|Publication number||US7307102 B2|
|Application number||US 10/390,032|
|Publication date||Dec 11, 2007|
|Filing date||Mar 18, 2003|
|Priority date||Aug 15, 1997|
|Also published as||CA2301032A1, CA2301032C, CN1275911A, DE69840126D1, EP1019057A1, EP1019057A4, EP1019057B1, US20030232795, WO1999008682A1|
|Publication number||10390032, 390032, US 7307102 B2, US 7307102B2, US-B2-7307102, US7307102 B2, US7307102B2|
|Inventors||Donald P. McDonnell, John Norris, Caroline Connor, Ashini Wijayaratne|
|Original Assignee||Duke University|
|Export Citation||BiBTeX, EndNote, RefMan|
|Patent Citations (38), Non-Patent Citations (54), Referenced by (6), Classifications (19), Legal Events (3)|
|External Links: USPTO, USPTO Assignment, Espacenet|
This application is a continuation of Application No. 09/134,146, filed Aug. 14, 1998, now abandoned, which claims priority from Provisional Application No. 60/055,881, filed Aug. 15, 1997 the entire contents of that application being incorporated herein by reference.
This invention was made, in part, with funding from National Institutes of Health Grant No. NCI 250 CA68438. The Government may have certain rights in the invention.
The present invention relates, in general, to the treatment of estrogen-dependent diseases and disorders and, in particular, to a method of treating estrogen-dependent cancers, particularly breast cancer, with antiestrogens.
The human estrogen receptor (ER) is a member of the nuclear receptor superfamily of transcription factors (Evans, Science 240:889-895 (1988)). In the absence of hormone, it resides in the nucleus of target cells in a transcriptionally inactive state. Upon binding ligand, ER undergoes a conformational change initiating a cascade of events leading ultimately to its association with specific regulatory regions within target genes (O'Malley et al, Hormone Research 47:1-26 (1991)). The ensuing effect on transcription is influenced by the cell and promoter context of the DNA-bound receptor (Tora et al, Cell 59:477-487 (1989) (Tasset et al, Cell 62:1177-1187 (1990); McDonnell et al, Mol. Endocrinol. 9:659-669 (1995); Tzukerman et al, Mol. Endocrinol. 8:21-30 (1994)). It is in this manner that the physiological ER-agonist, estradiol, exerts its biological activity in the reproductive, skeletal and cardiovascular systems (Clark and Peck, Female Sex Steroids:Receptors and Functions (eds) Monographs on Endocrinology, Springer-Verlag, New York (1979); Chow et al, J. Clin. Invest. 89:74-78 (1992); Eaker et al, Circulation 88:1999-2009 (1993)).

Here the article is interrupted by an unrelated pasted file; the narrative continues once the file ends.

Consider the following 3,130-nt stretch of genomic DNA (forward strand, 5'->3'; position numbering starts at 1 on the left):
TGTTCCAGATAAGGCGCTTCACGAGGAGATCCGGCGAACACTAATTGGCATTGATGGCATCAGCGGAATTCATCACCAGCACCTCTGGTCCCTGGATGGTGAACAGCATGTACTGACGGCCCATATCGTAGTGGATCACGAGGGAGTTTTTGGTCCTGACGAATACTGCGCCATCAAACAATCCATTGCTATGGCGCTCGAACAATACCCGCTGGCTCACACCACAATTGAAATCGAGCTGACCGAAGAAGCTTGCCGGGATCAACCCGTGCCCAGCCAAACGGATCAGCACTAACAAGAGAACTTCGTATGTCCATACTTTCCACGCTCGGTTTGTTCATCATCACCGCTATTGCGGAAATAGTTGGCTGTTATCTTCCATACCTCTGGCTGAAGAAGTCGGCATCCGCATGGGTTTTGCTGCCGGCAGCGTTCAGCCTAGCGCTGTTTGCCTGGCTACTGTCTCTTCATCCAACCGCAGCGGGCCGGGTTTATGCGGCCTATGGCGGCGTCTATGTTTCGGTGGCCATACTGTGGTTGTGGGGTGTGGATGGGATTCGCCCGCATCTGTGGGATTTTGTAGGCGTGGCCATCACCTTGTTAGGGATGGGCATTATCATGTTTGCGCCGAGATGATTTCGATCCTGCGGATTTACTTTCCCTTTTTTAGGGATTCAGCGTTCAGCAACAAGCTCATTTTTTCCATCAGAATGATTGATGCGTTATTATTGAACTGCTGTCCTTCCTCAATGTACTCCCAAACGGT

In addition to these activities, estrogen has been shown to function as a mitogen in most ER-positive breast cancer cells. Thus, treatment regimens which include antiestrogens, synthetic compounds which oppose the actions of estrogen, have been effective clinically in halting or delaying the progression of the disease (Jordan and Murphy, Endocrine Reviews 11:578-610 (1990); Parker, Breast Cancer Res. Treat. 26:131-137 (1993)). The availability of these synthetic ER-modulators and subsequent dissection of their mechanism(s) of action have provided useful insights into ER action.
One of the most studied compounds in this regard is tamoxifen (Jordan and Murphy, Endocrine Reviews 11:578-610 (1990)). This compound functions as an antagonist in most ER-positive breast tumors, but displays a paradoxical agonist activity in bone and the cardiovascular system and partial agonist activity in the uterus (Kedar et al, Lancet 343:1318-1321 (1994); Love et al, New Engl. J. Med. 326:852-856 (1992); Love et al, Ann. Intern. Med. 115:860-864 (1991)). Thus, the agonist/antagonist activity of the ER-tamoxifen complex is influenced by cell context. This important observation is in apparent contradiction to long-standing models that hold that ER only exists in the cell in an active or an inactive state (Clark and Peck, Female Sex Steroids:Receptors and Functions (eds) Monographs on Endocrinology, Springer-Verlag, New York (1979)). It indicates instead that different ligands acting through the same receptor can manifest different biologies in different cells. Definition of the mechanism of this selectivity is likely to advance the understanding of processes such as tamoxifen resistance, observed in most ER-containing breast cancers, where abnormalities in ER-signaling are implicated (Tonetti and Jordan, Anti-Cancer Drugs 6:498-507 (1995)).